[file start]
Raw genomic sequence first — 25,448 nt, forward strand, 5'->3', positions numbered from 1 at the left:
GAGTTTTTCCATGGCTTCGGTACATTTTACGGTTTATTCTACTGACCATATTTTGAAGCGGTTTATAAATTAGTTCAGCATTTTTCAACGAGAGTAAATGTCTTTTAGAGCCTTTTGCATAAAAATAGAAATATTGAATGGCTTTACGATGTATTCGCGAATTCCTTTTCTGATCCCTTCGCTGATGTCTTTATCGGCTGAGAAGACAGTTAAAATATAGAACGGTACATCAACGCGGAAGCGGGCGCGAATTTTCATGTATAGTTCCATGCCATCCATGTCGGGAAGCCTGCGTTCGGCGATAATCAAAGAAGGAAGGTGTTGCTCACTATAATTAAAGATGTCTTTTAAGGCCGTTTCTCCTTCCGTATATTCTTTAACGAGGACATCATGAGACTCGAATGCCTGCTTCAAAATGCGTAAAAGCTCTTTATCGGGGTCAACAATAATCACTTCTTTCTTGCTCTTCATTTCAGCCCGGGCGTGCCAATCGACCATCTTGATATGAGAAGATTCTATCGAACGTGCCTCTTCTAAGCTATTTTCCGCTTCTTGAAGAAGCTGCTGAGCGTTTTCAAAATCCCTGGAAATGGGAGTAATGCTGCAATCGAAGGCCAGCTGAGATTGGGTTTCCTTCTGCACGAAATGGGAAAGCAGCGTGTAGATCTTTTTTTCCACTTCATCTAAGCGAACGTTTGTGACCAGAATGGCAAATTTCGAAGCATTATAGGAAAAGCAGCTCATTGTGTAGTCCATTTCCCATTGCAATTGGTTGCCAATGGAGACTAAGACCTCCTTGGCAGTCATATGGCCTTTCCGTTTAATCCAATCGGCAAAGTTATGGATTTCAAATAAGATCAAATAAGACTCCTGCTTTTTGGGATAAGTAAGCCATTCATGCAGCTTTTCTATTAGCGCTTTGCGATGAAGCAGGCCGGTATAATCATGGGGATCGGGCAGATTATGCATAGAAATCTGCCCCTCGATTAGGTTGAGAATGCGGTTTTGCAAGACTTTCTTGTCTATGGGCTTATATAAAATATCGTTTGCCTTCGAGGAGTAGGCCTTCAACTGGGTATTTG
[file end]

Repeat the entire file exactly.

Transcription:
Raw genomic sequence first — 25,448 nt, forward strand, 5'->3', positions numbered from 1 at the left:
GAGTTTTTCCATGGCTTCGGTACATTTTACGGTTTATTCTACTGACCATATTTTGAAGCGGTTTATAAATTAGTTCAGCATTTTTCAACGAGAGTAAATGTCTTTTAGAGCCTTTTGCATAAAAATAGAAATATTGAATGGCTTTACGATGTATTCGCGAATTCCTTTTCTGATCCCTTCGCTGATGTCTTTATCGGCTGAGAAGACAGTTAAAATATAGAACGGTACATCAACGCGGAAGCGGGCGCGAATTTTCATGTATAGTTCCATGCCATCCATGTCGGGAAGCCTGCGTTCGGCGATAATCAAAGAAGGAAGGTGTTGCTCACTATAATTAAAGATGTCTTTTAAGGCCGTTTCTCCTTCCGTATATTCTTTAACGAGGACATCATGAGACTCGAATGCCTGCTTCAAAATGCGTAAAAGCTCTTTATCGGGGTCAACAATAATCACTTCTTTCTTGCTCTTCATTTCAGCCCGGGCGTGCCAATCGACCATCTTGATATGAGAAGATTCTATCGAACGTGCCTCTTCTAAGCTATTTTCCGCTTCTTGAAGAAGCTGCTGAGCGTTTTCAAAATCCCTGGAAATGGGAGTAATGCTGCAATCGAAGGCCAGCTGAGATTGGGTTTCCTTCTGCACGAAATGGGAAAGCAGCGTGTAGATCTTTTTTTCCACTTCATCTAAGCGAACGTTTGTGACCAGAATGGCAAATTTCGAAGCATTATAGGAAAAGCAGCTCATTGTGTAGTCCATTTCCCATTGCAATTGGTTGCCAATGGAGACTAAGACCTCCTTGGCAGTCATATGGCCTTTCCGTTTAATCCAATCGGCAAAGTTATGGATTTCAAATAAGATCAAATAAGACTCCTGCTTTTTGGGATAAGTAAGCCATTCATGCAGCTTTTCTATTAGCGCTTTGCGATGAAGCAGGCCGGTATAATCATGGGGATCGGGCAGATTATGCATAGAAATCTGCCCCTCGATTAGGTTGAGAATGCGGTTTTGCAAGACTTTCTTGTCTATGGGCTTATATAAAATATCGTTTGCCTTCGAGGAGTAGGCCTTCAACTGGGTATTTG